Friday, January 2, 2009

Preaching Materials for January 11th, 2009

R U M O R S # 535
Ralph Milton’s E-zine for people of faith with a sense of humor

January 4, 2009



"A merry heart doeth good, like a medicine, but a broken spirit drieth the bones." (Proverbs 17:22 KJV)

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The Story – canned grasshoppers
Rumors – outworn habits
Soft Edges – independent thinking
Bloopers – forgive us our debits
We Get Letters – let me get this straight
Mirabile Dictu! – Rock-Away Rest
Bottom of the Barrel – and God created Minnesota
Scripture Story as Reader’s Theatre – would you let him into your church?
Stuff – (read this only if you would like to subscribe, unsubscribe or are wondering about permissions. That sort of boring stuff.)


Rib Tickler – This from Evelyn McLachlan.
The church service was over. The pastor stood at the door shaking hands with the people as they left. One of the worshippers took the pastor’s hand and said, "You know what? I don't think I'll come back anymore. Every time I come, either you sing 'He Arose' or 'Silent Night, Holy Night.'


Next Week’s Readings – These are the readings you may hear in church this coming Sunday, January 11th, which is the First Sunday after the Epiphany, and the Baptism of Jesus Sunday.

Genesis 1:1-5 – I think the lectionary creators want us to connect this story of God’s creation of light with the gospel reading about Jesus’ baptism. Which I like. Because light is a powerful metaphor for the Spirit of Christ among us.
I do a lot of photography which is sometimes described as “painting with light.” It is the light reflected from various surfaces that creates the picture seen through our eyes and which is registered as an image in the camera.
But the light is far more than simply something to see by. The light of the sun is converted to energy that is stored in plant life and from there in animal life. In fact, life would be impossible without the sun – or the various suns in the universe.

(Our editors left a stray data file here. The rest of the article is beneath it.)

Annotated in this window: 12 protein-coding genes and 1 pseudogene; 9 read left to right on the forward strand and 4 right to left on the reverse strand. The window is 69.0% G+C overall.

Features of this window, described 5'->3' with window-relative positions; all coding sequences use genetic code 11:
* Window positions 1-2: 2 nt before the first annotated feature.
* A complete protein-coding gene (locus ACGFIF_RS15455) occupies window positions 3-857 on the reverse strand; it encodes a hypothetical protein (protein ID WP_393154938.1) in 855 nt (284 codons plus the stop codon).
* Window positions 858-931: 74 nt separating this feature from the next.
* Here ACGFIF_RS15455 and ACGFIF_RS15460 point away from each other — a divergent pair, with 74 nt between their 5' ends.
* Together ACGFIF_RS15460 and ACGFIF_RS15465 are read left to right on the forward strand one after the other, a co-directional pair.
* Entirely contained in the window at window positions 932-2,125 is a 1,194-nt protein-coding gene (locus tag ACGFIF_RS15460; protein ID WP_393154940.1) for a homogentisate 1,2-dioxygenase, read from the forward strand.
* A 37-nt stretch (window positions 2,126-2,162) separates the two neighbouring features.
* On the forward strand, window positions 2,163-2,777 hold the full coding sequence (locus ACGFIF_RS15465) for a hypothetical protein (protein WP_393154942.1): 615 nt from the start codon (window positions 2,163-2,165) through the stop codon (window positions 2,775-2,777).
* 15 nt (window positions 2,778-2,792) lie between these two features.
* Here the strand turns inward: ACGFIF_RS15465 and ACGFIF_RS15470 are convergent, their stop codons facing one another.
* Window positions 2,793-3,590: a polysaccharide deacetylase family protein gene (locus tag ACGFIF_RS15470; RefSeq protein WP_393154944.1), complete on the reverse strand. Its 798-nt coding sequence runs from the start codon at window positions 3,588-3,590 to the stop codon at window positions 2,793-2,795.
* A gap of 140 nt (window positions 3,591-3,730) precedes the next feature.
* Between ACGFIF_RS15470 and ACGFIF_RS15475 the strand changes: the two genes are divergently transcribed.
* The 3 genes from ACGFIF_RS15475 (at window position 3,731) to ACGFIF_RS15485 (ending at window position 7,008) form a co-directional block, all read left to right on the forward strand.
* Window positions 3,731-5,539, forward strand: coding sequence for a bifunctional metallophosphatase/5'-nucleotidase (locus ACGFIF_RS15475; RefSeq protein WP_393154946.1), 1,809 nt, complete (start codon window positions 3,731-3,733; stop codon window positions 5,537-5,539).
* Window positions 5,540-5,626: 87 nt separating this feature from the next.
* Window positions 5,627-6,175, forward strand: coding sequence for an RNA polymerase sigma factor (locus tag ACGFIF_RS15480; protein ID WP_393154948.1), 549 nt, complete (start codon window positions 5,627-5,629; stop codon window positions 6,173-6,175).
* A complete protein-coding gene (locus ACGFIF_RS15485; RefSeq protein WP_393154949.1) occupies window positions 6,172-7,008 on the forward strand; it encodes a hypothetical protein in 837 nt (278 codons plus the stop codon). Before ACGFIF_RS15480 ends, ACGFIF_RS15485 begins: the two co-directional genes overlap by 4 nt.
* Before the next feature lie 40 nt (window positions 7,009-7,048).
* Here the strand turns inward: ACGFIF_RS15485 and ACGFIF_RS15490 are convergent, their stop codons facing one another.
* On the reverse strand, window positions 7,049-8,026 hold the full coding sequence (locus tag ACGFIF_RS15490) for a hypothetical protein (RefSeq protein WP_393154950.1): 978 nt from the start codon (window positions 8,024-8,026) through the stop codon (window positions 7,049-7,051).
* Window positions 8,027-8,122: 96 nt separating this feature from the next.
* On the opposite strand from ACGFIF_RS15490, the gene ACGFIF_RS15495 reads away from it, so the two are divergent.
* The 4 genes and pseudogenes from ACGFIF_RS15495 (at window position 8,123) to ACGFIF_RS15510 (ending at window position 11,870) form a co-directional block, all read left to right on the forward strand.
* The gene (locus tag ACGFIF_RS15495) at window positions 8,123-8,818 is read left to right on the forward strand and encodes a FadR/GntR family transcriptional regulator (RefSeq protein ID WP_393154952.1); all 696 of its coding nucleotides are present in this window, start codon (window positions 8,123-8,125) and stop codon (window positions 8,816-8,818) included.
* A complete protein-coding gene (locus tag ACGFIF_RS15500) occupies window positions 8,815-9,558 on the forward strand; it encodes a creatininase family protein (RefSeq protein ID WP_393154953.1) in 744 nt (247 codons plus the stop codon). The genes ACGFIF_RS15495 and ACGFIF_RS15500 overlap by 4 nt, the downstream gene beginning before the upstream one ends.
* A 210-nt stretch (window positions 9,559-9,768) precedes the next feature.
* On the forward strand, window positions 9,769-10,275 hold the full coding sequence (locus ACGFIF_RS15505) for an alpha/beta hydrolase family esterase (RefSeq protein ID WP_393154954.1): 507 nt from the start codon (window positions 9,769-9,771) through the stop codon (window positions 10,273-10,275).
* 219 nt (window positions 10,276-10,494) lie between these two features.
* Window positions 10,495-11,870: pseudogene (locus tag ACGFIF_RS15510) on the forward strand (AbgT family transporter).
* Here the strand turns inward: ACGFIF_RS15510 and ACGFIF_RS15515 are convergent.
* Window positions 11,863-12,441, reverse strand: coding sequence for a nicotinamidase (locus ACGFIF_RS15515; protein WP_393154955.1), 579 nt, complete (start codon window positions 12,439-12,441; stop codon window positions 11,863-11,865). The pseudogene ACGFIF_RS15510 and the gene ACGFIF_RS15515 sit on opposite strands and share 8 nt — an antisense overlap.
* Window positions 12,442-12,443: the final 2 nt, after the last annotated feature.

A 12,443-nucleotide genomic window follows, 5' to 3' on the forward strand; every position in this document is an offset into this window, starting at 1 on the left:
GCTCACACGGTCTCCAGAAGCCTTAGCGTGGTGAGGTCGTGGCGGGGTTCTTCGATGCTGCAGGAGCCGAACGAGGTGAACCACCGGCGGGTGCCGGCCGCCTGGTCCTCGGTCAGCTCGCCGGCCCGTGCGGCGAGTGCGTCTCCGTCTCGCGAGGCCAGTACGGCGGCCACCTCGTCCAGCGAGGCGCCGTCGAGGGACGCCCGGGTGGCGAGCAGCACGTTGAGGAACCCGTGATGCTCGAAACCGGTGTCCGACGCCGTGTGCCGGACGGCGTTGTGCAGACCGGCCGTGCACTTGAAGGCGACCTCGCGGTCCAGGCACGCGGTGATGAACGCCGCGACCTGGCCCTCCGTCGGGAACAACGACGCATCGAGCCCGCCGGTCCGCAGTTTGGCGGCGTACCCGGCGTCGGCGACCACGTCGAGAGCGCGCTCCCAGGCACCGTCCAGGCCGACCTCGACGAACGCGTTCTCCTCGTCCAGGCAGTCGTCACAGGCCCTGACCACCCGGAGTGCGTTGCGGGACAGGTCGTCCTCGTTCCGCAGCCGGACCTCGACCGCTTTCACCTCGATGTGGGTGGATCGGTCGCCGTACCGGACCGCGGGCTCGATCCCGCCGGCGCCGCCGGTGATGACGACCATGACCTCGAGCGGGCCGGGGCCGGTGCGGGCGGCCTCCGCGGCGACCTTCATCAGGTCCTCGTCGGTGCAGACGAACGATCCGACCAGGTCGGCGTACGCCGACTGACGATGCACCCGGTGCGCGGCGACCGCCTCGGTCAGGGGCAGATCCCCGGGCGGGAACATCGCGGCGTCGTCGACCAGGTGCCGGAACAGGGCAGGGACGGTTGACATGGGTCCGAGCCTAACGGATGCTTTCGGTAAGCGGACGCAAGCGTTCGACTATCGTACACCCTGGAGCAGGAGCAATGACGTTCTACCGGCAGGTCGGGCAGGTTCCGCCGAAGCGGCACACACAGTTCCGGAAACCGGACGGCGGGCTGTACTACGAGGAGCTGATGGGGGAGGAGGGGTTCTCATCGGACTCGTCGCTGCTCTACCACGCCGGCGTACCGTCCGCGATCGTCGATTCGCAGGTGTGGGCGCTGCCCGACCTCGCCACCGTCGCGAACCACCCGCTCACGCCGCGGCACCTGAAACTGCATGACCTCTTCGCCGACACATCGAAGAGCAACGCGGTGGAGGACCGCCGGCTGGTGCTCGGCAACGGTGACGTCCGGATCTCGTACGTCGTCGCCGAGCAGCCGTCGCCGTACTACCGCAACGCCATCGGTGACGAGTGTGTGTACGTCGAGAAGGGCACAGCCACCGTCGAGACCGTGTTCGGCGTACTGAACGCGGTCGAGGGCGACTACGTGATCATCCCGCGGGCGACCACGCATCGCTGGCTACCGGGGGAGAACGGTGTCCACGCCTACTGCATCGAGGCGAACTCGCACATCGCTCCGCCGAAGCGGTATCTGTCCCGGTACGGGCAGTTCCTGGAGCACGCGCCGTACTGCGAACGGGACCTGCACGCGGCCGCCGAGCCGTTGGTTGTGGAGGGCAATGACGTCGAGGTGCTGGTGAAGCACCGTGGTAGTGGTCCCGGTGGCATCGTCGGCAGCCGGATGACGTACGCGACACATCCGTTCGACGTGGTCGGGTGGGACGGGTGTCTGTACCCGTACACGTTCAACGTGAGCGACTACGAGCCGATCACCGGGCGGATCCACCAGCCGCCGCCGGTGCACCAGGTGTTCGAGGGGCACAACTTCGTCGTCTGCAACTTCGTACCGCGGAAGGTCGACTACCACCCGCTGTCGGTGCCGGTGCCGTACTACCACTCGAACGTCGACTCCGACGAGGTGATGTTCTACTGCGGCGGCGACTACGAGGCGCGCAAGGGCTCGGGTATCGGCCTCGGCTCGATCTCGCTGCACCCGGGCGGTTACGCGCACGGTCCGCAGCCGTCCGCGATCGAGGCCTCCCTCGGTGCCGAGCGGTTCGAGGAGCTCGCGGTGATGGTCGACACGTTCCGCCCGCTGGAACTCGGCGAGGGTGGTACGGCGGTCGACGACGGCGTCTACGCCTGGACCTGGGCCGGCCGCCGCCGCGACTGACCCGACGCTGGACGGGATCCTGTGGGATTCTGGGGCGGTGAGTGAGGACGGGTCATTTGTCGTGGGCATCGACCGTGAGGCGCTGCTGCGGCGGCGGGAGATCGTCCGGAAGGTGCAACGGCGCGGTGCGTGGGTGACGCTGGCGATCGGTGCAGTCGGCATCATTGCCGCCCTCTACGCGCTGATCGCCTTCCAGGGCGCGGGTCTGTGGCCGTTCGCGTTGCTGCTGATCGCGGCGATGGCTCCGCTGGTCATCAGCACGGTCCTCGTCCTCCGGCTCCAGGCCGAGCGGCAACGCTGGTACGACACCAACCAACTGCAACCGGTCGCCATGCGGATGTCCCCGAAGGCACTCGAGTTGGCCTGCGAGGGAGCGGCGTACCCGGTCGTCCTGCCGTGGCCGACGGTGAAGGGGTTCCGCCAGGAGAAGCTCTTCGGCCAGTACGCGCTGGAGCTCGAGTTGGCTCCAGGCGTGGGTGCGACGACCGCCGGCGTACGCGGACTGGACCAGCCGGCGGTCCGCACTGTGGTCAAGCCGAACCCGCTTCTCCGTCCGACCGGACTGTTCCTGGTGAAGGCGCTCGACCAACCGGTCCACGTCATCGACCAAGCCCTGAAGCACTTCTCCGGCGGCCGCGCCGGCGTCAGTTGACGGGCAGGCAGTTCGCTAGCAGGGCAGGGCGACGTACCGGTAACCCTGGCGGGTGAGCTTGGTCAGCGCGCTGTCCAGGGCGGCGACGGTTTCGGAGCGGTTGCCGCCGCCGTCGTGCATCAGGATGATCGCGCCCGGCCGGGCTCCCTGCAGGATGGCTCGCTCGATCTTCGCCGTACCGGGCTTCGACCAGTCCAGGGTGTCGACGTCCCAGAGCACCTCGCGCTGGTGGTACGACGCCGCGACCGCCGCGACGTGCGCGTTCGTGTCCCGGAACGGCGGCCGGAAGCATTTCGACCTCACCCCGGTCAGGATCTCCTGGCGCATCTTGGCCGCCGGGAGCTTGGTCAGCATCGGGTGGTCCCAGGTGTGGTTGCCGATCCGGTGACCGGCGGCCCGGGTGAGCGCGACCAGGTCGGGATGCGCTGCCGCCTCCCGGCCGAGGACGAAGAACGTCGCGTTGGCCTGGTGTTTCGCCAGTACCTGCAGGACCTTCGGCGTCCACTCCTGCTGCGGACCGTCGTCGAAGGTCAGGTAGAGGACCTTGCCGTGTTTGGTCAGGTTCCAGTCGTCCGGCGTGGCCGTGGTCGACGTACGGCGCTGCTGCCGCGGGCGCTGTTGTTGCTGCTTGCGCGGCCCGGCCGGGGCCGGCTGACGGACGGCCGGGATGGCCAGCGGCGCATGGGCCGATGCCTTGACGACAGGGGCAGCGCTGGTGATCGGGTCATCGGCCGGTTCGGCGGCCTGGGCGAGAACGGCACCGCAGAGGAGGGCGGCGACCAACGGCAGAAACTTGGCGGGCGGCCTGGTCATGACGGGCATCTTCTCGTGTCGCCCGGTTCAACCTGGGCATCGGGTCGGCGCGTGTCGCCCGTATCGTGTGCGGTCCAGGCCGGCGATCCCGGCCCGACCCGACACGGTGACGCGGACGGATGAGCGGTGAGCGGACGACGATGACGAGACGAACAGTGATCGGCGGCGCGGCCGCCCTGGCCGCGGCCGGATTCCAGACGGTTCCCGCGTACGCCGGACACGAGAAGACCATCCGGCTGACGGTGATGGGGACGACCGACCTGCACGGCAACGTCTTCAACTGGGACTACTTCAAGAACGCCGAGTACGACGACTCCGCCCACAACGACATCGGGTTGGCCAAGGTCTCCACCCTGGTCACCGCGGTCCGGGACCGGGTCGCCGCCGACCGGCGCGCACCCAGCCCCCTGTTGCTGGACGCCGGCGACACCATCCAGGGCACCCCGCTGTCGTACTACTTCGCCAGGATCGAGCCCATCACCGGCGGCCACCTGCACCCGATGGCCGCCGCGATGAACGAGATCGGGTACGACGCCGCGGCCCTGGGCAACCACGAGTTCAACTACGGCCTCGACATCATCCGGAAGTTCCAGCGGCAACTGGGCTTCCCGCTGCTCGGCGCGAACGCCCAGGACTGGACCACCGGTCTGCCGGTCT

So the metaphor works. God provides the light of the sun and the light of Christ, without which life would not be possible.

Psalm 29 – paraphrased by Jim Taylor
A river in flood is an awesome sight.
1 Don't try to cross the river alone, my child.
2 Let your father carry you.
3 The waves are higher than your head;
the torrent will sweep you away.
4,5 It rolls the rocks in their beds;
it bites earth from its banks;
even mighty trees topple and fall.
6 But you will be safe in your father's arms.
He will hold your head above water;
7 His feet will stand firm against the flood.
8 Trust him.
Wrap your arms around his neck, where he can murmur comfort in your ear.
9 Then you will know the torrent cannot touch you.
11 Your father is much stronger than you are.
Trust him to carry you to safety.
From: Everyday Psalms
Wood Lake Books.
For details, go to

Acts 19:1-7 – So you see, Paul was the first Anabaptist – a “re-baptizer.” Those of us with some Mennonite sensibilities will be glad to hear that. John’s baptism was okay, but it wasn’t the full-meal deal. It took Paul to do it right.
So are one or two baptisms in your lifetime enough? If we don’t wash our bodies more than once or twice in a life-time, we develop – ah, let’s just call it and “aura.”
Here’s a crazy suggestion. Let’s re-baptize everybody – by immersion for a full minute – when they come to church every Sunday.
Never mind the logistical problems.
Think of what church would be like if the people who came were only the ones who really, badly, wanted to be there – wanted it badly enough they were willing to be baptized by immersion every Sunday.

Mark 1:4-11 – The Story (from the Revised Common Lectionary)
Jim says:
The story of Jesus’ baptism raises more questions for me than anything else. Did his ministry really start with his baptism by the Holy Spirit? If so, did he have no ministry before? What about all those legends of childhood miracles?